Conditions of Rational Inquiry: A Study in the Philosophy of Value

Conditions of Rational Inquiry: A Study in the Philosophy of Value

Conditions of Rational Inquiry: A Study in the Philosophy of Value

Conditions of Rational Inquiry: A Study in the Philosophy of Value

Excerpt

A reader on opening a book may expect an indication, at least in general terms, of the themes to be discussed in it; but in the present case I find myself in some difficulty. Among the older logicians 'judgement' was a recognized topic -- judgement viewed in one way at least. And the phrase 'value judgement' has also a fairly wide currency. But little need seems to have been felt of bringing the two notions together, nor again of linking them with a third, which I can hardly even find a plain or simple name for: let me call it merely thought, conceived as a process or growth, or progressive inquiry. It will be, perhaps, the best statement of my general aim to say that I hope to establish connexions holding between these several concepts which may serve to make all of them more intelligible.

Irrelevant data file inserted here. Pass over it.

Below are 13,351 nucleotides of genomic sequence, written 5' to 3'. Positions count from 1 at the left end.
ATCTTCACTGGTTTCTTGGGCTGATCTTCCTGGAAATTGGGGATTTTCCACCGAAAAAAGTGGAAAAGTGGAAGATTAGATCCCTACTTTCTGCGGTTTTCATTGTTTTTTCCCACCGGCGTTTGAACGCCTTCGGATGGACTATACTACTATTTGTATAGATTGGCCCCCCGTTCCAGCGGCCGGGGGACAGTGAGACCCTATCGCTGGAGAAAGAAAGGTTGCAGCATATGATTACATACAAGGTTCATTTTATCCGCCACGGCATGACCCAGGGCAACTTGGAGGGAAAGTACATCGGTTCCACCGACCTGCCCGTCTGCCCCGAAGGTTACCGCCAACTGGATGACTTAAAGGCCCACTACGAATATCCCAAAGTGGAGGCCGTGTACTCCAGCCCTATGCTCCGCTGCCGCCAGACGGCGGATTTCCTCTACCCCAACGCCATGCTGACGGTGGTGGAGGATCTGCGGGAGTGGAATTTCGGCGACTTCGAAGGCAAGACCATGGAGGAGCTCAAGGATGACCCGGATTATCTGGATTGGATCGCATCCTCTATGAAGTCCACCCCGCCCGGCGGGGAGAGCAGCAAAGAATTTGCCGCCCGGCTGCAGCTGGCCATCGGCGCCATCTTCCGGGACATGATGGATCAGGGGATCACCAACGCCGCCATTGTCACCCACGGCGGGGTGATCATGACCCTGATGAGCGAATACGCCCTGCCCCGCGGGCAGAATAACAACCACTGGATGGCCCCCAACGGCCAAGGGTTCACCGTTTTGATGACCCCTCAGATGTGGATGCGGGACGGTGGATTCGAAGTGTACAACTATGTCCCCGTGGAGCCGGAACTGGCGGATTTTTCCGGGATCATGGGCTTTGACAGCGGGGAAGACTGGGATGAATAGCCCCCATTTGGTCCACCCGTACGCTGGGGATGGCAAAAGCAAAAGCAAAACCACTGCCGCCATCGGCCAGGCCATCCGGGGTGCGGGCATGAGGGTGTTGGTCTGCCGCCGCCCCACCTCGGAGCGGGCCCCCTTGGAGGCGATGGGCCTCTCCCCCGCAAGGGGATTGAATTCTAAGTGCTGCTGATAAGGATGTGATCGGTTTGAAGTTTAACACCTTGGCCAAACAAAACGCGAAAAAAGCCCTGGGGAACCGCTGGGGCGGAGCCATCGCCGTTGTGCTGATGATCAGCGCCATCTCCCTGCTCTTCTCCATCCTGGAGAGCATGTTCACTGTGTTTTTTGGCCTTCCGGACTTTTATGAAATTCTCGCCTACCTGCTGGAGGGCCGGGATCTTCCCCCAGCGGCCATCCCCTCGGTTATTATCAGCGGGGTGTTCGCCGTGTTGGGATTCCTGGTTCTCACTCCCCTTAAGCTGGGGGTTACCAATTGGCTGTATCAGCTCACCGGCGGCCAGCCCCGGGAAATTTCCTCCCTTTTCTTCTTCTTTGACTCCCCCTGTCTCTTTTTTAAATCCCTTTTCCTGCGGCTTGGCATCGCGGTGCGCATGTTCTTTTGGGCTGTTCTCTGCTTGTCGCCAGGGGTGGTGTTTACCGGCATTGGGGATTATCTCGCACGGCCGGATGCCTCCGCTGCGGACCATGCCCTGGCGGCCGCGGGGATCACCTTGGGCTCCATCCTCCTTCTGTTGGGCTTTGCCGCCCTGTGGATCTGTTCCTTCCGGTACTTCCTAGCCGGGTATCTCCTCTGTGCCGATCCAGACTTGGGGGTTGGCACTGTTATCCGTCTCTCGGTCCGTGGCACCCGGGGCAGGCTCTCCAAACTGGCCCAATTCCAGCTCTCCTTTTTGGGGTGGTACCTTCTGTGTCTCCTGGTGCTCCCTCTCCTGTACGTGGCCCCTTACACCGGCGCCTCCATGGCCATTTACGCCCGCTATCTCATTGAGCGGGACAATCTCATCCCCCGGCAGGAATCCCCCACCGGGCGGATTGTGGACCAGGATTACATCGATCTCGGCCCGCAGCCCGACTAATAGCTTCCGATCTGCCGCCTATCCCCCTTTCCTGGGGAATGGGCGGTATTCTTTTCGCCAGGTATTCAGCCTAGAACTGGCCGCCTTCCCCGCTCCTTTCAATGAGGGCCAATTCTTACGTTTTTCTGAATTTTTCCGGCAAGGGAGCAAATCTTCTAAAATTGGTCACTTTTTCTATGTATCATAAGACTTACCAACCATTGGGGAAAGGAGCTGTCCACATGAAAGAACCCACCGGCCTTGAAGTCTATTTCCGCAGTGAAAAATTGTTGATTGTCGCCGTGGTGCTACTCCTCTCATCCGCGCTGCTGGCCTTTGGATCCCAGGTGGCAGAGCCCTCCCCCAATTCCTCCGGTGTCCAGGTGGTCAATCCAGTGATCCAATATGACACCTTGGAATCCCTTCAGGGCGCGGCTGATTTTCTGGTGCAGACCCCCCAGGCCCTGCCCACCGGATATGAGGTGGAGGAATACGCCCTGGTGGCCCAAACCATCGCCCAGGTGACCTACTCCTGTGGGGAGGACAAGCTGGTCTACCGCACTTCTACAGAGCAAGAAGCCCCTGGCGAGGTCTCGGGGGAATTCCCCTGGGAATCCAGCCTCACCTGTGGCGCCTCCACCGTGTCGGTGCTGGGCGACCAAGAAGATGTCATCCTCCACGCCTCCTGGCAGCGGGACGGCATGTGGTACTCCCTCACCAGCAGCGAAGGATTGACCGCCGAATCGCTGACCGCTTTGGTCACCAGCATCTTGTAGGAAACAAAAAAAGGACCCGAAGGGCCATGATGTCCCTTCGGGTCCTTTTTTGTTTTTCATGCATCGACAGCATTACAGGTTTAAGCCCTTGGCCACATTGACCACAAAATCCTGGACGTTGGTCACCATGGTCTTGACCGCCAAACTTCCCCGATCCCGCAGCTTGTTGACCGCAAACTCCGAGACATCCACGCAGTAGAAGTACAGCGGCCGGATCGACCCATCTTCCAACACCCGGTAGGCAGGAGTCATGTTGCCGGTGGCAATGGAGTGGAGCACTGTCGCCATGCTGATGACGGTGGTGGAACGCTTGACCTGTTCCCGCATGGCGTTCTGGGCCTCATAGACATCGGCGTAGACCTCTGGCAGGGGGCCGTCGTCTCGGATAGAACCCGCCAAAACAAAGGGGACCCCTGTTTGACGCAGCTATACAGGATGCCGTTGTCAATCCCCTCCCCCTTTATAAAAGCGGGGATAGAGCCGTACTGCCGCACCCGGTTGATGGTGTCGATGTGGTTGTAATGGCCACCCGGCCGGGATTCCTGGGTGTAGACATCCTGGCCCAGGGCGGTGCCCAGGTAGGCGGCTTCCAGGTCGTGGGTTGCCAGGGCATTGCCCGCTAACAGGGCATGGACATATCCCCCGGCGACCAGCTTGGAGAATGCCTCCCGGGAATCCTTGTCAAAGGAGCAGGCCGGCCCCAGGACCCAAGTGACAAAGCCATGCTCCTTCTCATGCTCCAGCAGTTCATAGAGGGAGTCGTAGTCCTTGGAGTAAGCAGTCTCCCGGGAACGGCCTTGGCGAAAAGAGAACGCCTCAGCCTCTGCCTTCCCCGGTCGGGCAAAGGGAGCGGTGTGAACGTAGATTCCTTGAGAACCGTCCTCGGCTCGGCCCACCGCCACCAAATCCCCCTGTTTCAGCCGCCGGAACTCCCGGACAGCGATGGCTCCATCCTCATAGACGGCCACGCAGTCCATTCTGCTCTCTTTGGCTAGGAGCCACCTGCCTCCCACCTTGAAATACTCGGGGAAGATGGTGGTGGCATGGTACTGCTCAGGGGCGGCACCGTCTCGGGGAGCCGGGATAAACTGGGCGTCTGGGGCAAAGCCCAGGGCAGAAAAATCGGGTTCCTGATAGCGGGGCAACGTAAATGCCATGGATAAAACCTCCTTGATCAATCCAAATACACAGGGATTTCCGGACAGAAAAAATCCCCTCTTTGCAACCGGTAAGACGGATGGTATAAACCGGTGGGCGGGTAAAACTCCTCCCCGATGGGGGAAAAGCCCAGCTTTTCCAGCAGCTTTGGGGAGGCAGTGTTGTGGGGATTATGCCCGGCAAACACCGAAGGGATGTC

To say that one cannot even express one's project in any existing language may sound too like a huge claim to originality. But after all we can name one set of humps rather than another as a single hill or ridge of hills, and not alter the landscape; the change nonetheless has its significance. It is, I fear, bibliographically inconvenient; for such a plan must overrun the departments of logic and ethics, and perhaps of epistemology too. But I have to confess that I am not convinced that the breaking-down of bibliographical departments, tiresome as it may be, is always entirely reprehensible in one who sets out to be a philosopher. One cannot but follow where the argument seems to lead, but I admit that if I have followed it rightly it leads over very various ground. Along with 'value judgement' we have another, older notion, also much discussed, that of 'moral judgement'; indeed, though the two cannot be strictly coextensive, they are often taken as introducing much the same topics. And together they are treated as largely self-contained. My contention shall be, on the contrary, that a proper prolegomena to moral philosophy, at least to . . .

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